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Cherries


cabrales
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One of my very favorite summer "starters" is cold cherry soup served in cantaloupe "bowls" with a dob of sour cream on top, and a mint leaf stuck in the sour cream.

I don't understand why rappers have to hunch over while they stomp around the stage hollering.  It hurts my back to watch them. On the other hand, I've been thinking that perhaps I should start a rap group here at the Old Folks' Home.  Most of us already walk like that.

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There's a bakery in France (or so says a French pastry chef friend of mine) where they save their cherry pits to use as pie weights. With the wicked cherry habit I have this time of year, I've decided to couch the vice in this economical virtue and start saving up my pits. The only trouble: how to get them cleaned off enough to store and use for later. Any ideas?

I'll be thinking on the original question about savory cherry dishes.

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I often use cherries (fresh in season, but more often sour dried) in the farce for a duck ballotine. The cherries lend a sweet/acid edge that can be hard to get otherwise and that goes well with the richness of the duck.

Jonathan Day

"La cuisine, c'est quand les choses ont le go�t de ce qu'elles sont."

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I dunno what kind they are....but I picked up 4 pounds on Canal St this AM for just as few bucks...and there hasnt been a clinker in the bunch. Seeing as how I always loved sweet with pork...especially mostardi....which a friend in Italy's Vigili del Fuoco used to send me every year...i could see doing something in that vein.

Exactly what Id have to set my twisted lil mind into....but thats what doing a 24 hour tour at work is for.

And theres nice lychees out now too....

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Cabrales: Cherries are my favorite fruit

Several years ago I took a bunch of sour cherries, pitted them and put them in a large jar with a mason jar type top. Filled the jar with cognac and a few tbsps of sugar.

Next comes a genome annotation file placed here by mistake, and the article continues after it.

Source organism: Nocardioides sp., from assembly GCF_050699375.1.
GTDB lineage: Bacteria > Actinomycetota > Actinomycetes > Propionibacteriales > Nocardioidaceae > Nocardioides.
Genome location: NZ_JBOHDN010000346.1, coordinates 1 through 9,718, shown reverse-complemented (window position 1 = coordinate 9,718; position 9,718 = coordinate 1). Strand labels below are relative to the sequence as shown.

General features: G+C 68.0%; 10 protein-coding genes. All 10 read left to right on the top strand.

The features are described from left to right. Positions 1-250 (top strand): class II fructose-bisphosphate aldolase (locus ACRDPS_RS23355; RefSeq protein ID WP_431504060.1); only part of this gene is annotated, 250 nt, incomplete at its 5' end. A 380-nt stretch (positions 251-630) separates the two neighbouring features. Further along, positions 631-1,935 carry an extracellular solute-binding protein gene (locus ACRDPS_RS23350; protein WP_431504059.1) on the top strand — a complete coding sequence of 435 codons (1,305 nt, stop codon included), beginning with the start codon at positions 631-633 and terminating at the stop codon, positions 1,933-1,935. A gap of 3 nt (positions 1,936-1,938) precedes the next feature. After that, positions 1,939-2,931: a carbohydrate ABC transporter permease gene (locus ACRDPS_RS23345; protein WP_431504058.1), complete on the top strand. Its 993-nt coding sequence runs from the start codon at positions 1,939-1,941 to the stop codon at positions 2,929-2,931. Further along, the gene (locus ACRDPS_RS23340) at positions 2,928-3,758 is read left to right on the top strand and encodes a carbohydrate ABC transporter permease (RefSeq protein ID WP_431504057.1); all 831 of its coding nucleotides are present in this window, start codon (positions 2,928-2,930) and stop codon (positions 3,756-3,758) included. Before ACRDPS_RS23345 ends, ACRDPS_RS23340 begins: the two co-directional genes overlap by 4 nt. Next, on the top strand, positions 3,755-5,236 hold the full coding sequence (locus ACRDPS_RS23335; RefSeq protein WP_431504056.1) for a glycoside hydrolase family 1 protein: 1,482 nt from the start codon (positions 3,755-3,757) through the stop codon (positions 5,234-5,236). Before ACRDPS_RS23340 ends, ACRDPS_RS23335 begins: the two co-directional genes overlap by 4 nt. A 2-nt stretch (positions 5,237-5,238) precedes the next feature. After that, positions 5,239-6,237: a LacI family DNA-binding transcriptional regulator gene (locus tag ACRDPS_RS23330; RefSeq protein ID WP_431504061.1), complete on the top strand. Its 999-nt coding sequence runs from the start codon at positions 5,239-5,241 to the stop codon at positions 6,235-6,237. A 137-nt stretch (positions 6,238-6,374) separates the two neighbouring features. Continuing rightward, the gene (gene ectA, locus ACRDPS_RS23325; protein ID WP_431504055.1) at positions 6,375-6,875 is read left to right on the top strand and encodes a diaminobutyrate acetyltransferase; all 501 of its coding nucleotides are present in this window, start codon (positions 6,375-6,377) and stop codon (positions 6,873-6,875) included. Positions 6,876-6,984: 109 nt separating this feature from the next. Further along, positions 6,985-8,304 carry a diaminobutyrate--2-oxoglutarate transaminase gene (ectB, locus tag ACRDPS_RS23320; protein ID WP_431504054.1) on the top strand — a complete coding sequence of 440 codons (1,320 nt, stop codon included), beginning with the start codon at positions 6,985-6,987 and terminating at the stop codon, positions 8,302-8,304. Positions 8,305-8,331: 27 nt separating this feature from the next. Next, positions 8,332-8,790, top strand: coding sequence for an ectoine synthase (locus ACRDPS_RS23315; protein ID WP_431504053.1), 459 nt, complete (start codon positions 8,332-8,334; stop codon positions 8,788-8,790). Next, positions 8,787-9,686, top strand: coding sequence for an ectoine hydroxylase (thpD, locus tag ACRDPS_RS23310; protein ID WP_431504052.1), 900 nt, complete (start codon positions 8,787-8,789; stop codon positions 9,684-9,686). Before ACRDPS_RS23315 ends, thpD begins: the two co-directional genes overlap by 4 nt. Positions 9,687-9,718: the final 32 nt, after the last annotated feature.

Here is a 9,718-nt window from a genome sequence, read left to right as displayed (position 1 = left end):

I put it on the table with a small ladle and some cookies after dinner. They are yummie. As the level goes down, I add more stuff. keep it on the sideboard, cool and dark place.

It's been going for five years now. mmmm.

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  • 4 years later...

My awesome neighbour went back home to Italy for 6 weeks a week ago, and it just so happens that this year his cherry tree was producing fruit. I now have about 4 shopping bags full of plump cherries, and seriously need some help.

I would like to make some Jam, but have absolutely no recipies for cherry jam, so if anyone could help out in that department, that would be fantastic.

Second, I was wondering what other interesting ideas you folks may have regarding what to do with all these guys...recipies would be appreciated as well.

Thanks very much,

-Justin

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Dude! Get yourself a decent basic cookbook! Something like "Joy of Cooking" or "Mastering the Art of French Cooking".....something organized along the lines of recipes according to food type.

Me, I'd can them with a tablespoon of brandy - see Fannie Farmer for canning instructions - or make cherry clafoutis - see Julia Child. Lucky you!! What riches you have!

I'm a canning clean freak because there's no sorry large enough to cover the, "Oops! I gave you botulism" regrets.

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I ran a cherry upside down cornmeal cake on a tasting menu recently. It went over very well and all the staff loved the leftovers. I think it would also be great using a regular upside down cake batter. Also to note I used Ranier cherries, but I think you could play around using sour cherries or maybe bing cherries masserated in brandy.

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Hi Justin

Lucky you. A cherry glut would be nice. I pickled some cherries during our Down Under summer and we are enjoying them now with duck breasts. I keep the opened jar in the fridge and they are just delicious. And if there's any leftover vinegar, it goes well in a salad dressing.

Here's the url for my recipe:

http://cookingdownunder.com/courses/misc/misc216.htm

Cherry clafoutis is also great. You can use this recipe, substituting cherries for plums. You might want to remove the cherry stones first. An olive pitter will do the job. Or a resident slave :-) http://cookingdownunder.com/articles/2006/226.htm